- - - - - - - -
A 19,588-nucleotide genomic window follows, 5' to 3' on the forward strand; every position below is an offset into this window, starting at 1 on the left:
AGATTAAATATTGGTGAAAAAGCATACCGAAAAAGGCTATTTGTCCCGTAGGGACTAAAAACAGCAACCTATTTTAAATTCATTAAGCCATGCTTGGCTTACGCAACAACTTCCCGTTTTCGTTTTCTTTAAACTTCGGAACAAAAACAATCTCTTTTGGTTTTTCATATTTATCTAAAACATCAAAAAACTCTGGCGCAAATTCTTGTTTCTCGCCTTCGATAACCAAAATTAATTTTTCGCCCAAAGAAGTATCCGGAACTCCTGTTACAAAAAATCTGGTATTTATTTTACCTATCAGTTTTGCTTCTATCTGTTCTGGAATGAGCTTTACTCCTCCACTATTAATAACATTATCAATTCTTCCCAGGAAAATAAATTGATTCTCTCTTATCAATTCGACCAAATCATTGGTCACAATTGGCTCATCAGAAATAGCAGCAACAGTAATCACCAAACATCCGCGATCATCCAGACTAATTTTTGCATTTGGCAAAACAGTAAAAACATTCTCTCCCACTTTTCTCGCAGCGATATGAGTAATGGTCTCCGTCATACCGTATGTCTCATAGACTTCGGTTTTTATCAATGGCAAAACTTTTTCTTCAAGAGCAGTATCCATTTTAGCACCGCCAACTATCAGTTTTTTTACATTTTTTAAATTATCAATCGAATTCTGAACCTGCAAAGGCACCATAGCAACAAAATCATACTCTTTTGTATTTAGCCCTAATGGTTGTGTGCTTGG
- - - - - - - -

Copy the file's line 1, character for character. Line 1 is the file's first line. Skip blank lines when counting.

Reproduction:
A 19,588-nucleotide genomic window follows, 5' to 3' on the forward strand; every position below is an offset into this window, starting at 1 on the left: